Chapter

The Name of God in Levinas's Philosophy

Robert Gibbs

in Saintly Influence

Published by Fordham University Press

Published in print October 2009 | ISBN: 9780823230877
Published online March 2011 | e-ISBN: 9780823235612 | DOI: http://dx.doi.org/10.5422/fso/9780823230877.003.0007

Series: Perspectives in Continental Philosophy

The Name of God in Levinas's Philosophy

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This chapter argues that the practice that ensures the open and irruptible nature of the future is that of philosophy. Through a treatment of the oscillation between identifying and effacing the Tetragrammaton, both in sacred Jewish texts and various essays by Emmanuel Levinas, it shows how the name of God — something both ordinary and extraordinary — makes it impossible for the (Jewish) religious life to be one that is lived in devotion to God and to God alone. The vertical dimension of the religious life is ineluctably bound up with the horizontal dimension of community and family, just as the Levinasian saying is bound up with the said; to act for the other is at the same time to act for God.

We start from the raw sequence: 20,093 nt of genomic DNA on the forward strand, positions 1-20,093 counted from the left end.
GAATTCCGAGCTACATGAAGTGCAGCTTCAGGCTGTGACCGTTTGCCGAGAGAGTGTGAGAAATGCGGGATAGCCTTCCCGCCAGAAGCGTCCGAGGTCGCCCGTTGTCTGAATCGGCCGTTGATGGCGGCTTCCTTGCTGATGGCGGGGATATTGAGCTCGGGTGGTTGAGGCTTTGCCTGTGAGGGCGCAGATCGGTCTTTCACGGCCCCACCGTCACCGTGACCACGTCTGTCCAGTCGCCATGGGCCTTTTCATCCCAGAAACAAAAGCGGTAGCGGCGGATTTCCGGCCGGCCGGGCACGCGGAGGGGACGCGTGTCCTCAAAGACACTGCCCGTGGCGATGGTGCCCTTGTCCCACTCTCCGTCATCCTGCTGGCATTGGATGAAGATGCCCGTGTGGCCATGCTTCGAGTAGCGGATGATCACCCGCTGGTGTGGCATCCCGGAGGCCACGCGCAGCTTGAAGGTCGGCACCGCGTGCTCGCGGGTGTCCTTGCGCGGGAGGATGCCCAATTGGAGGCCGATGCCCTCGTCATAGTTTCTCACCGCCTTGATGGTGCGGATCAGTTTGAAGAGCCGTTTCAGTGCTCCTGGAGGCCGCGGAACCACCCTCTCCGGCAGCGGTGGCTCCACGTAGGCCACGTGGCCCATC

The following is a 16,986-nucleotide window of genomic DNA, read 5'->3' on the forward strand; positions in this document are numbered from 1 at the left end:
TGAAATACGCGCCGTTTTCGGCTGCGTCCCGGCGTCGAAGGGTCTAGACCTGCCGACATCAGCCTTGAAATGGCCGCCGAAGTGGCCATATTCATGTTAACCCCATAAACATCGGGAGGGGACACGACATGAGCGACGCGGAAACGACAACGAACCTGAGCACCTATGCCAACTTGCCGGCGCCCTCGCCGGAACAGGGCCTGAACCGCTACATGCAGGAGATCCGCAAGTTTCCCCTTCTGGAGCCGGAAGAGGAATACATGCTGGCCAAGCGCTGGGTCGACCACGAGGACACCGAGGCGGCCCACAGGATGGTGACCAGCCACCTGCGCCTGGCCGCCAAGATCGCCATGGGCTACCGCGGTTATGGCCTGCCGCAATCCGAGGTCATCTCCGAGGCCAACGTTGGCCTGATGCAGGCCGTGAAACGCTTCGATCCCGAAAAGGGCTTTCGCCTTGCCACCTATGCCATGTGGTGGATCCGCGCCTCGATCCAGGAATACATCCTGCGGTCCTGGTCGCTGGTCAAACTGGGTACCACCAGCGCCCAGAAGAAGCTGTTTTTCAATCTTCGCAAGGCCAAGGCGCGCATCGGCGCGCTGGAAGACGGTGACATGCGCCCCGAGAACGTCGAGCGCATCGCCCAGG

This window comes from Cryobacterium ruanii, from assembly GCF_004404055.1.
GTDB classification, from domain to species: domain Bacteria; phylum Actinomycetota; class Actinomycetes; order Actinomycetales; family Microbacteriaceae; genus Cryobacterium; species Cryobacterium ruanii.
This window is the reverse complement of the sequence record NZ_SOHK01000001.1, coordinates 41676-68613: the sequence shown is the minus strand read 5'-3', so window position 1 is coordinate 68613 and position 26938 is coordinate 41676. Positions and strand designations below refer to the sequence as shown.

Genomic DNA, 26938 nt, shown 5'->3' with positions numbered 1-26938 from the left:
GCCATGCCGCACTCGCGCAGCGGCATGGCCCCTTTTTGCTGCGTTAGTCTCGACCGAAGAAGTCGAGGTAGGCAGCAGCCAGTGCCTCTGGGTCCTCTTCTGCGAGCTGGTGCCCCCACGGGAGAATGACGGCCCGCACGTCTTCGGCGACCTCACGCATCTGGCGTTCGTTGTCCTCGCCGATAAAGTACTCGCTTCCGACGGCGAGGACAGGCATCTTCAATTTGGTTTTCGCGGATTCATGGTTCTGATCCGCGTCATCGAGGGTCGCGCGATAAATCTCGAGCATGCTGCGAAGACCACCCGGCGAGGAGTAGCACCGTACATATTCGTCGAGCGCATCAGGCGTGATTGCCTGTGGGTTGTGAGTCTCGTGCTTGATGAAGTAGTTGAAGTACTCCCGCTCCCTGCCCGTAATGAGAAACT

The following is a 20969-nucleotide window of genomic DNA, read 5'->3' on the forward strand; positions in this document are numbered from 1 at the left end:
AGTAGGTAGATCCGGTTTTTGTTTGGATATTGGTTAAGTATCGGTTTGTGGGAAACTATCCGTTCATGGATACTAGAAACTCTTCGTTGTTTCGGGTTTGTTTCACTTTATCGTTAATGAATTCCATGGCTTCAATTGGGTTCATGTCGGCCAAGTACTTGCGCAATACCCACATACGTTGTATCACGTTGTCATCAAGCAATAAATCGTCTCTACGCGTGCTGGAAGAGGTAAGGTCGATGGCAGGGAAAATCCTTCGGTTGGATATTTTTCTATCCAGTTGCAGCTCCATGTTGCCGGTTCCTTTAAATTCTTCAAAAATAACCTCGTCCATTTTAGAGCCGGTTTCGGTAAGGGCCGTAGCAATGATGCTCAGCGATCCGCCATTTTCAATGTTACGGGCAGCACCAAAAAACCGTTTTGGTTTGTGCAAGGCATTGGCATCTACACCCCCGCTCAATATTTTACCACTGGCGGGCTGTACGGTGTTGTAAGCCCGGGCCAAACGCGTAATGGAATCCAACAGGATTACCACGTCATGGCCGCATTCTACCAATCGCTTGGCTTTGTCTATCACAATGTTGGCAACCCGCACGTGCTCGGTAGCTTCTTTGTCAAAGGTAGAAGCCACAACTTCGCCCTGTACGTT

Keywords: Edith Wyschogrod; philosophy; Tetragrammaton; name of God; Jewish religious life; Levinas

Chapter.  7203 words. 

Subjects: Philosophy of Religion

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